BEIRUT — A number of out-of-service military vehicles were immersed in the sea, off Batroun, North Lebanon, the Batroun International Festivals Committee announced Saturday, in an official inauguration of the "Batroun Underwater Museum" at the Phoenician Wall.
The inauguration took place in cooperation with the army and the municipality of Batroun and included an exhibition of several decommissioned military vehicles in an effort to promote the sport of diving.
The opening ceremony was attended by MP Gebran Bassil, Bishop Mounir Khairallah, a representative of the army chief General Joseph Aoun, the mayor of Batroun, the Union of Municipalities of Batroun Marcelino Al-Harak and the head of the Batroun International Festivals Committee, Sayed Fayyad.
During the ceremony, Fayyad thanked General Aoun for “fulfilling the committee’s request and his initiative to give directions to those needed to assist in implementation and specifying the location, leading to the landing of the vehicles 600 meters from the Phoenician wall and at a depth of 20 meters.”
He emphasized that "the site of the Phoenician Wall is an important choice for the Batroun Festivals Committee to establish this unique museum, which contributes to attracting the largest number of local and international tourists."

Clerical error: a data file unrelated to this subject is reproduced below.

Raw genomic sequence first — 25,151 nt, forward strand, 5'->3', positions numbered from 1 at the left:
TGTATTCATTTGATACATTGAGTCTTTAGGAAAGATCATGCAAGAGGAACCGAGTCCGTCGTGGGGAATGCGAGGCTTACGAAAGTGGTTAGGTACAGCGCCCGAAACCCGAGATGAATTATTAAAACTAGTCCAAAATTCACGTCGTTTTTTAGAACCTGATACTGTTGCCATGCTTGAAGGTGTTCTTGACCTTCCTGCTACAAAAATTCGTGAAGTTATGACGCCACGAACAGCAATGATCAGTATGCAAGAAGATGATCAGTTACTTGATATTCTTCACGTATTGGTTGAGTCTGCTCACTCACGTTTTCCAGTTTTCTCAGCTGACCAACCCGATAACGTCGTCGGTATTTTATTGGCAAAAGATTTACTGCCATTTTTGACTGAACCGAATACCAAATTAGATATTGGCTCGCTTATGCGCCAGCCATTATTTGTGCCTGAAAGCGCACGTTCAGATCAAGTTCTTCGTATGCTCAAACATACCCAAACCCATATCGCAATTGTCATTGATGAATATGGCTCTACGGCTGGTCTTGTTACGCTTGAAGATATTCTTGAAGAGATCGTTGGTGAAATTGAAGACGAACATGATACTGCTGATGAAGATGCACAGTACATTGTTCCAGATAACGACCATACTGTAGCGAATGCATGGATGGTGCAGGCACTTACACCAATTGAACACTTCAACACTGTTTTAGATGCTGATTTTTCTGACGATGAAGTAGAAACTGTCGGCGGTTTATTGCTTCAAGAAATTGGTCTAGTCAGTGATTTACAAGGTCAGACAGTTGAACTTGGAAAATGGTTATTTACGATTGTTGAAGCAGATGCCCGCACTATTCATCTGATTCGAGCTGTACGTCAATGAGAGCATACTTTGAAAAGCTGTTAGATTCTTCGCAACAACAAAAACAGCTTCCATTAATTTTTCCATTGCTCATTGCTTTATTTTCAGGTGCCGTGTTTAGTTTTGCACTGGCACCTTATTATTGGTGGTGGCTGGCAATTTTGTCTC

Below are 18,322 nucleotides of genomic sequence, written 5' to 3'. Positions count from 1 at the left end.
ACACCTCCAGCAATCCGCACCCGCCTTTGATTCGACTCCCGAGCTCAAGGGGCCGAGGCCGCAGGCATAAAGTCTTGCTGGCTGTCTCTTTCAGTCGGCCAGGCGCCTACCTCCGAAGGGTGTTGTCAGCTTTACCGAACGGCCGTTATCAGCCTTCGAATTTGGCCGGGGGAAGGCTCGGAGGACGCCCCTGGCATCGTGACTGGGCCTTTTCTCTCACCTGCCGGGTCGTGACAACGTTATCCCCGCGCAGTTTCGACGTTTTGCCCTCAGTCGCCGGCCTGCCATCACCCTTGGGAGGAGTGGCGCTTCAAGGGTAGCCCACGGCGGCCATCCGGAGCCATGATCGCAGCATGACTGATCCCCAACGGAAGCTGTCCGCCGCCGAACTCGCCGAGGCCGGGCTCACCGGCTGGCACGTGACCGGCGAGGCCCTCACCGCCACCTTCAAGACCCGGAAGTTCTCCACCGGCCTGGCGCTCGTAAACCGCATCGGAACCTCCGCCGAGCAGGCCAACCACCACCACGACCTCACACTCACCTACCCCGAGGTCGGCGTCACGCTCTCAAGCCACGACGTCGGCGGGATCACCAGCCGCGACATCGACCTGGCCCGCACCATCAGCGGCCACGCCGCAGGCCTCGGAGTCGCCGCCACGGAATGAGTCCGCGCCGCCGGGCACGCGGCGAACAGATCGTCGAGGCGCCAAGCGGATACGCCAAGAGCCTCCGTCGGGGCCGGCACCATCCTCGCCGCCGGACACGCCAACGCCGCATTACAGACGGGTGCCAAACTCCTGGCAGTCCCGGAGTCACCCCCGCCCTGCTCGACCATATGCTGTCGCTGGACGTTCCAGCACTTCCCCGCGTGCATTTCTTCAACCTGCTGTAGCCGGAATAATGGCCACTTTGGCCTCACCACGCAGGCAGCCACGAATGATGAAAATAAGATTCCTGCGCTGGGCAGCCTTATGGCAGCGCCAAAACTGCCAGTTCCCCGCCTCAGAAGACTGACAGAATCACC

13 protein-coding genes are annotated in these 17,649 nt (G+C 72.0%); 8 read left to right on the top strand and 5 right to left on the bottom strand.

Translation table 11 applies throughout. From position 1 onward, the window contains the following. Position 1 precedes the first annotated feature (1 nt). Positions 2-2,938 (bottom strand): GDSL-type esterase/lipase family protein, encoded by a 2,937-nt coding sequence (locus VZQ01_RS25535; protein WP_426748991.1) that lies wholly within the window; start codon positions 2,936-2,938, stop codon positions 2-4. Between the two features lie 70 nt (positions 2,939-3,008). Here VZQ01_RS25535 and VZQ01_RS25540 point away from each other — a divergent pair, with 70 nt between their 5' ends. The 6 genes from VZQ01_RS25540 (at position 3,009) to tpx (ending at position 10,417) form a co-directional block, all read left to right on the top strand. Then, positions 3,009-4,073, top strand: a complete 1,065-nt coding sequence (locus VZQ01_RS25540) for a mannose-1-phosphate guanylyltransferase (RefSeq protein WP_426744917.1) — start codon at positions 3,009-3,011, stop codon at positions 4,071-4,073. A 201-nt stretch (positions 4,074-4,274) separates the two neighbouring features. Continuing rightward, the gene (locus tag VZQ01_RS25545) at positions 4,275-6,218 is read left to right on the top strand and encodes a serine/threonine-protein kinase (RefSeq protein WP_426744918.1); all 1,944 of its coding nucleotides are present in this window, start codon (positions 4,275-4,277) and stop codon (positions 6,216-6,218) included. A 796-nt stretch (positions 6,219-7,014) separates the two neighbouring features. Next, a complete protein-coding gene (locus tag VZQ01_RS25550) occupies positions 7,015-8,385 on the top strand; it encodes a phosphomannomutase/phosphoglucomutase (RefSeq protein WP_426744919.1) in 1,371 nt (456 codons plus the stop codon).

"There are a large number of diving enthusiasts in Lebanon and the world who go to Batroun to practice this hobby, and this is due to the quality of its waters that we have preserved, as our sea water has become one of the cleanest waters on the Lebanese coast, and this is proven by the results of the tests that we conduct annually," Fayyad added.
The latest water quality index prepared by the National Center for Marine Studies at the National Council for Scientific Research (CNRS-L) and released on June 15 revealed Batroun's water quality ranges between "very good" and "good" categories.
For his part, Harak pointed out that "this site will be a destination, and the scope of the museum will expand under the water," thanking the army commander for "responding to our demand for the realization of this project and setting up a work team from the sea commandos to assist in the implementation."
A real paradise for fish?
What are the real consequences of this new installation?
Lebanese marine biologist Michel Bariche, head of the biology department at the American University of Beirut, told L'Orient-Le Jour that no studies are usually carried out on the benefits of introducing such materiel into an already difficult habitat for marine wildlife.
His comments came following the installation of Lebanese battle tanks in the Mediterranean off Saida, south of Beirut, in 2018, in hopes of creating an artificial reef.
The technique used in Saida, and replicated in Batroun recently, constitutes “a form of significant pollution and a fish trap, which is more like a simple refuge than a real habitat.”
The fish systematically come to take refuge in these wrecks and become an easy target for underwater fishermen, Bariche said.
Additional reporting by Michel Hallak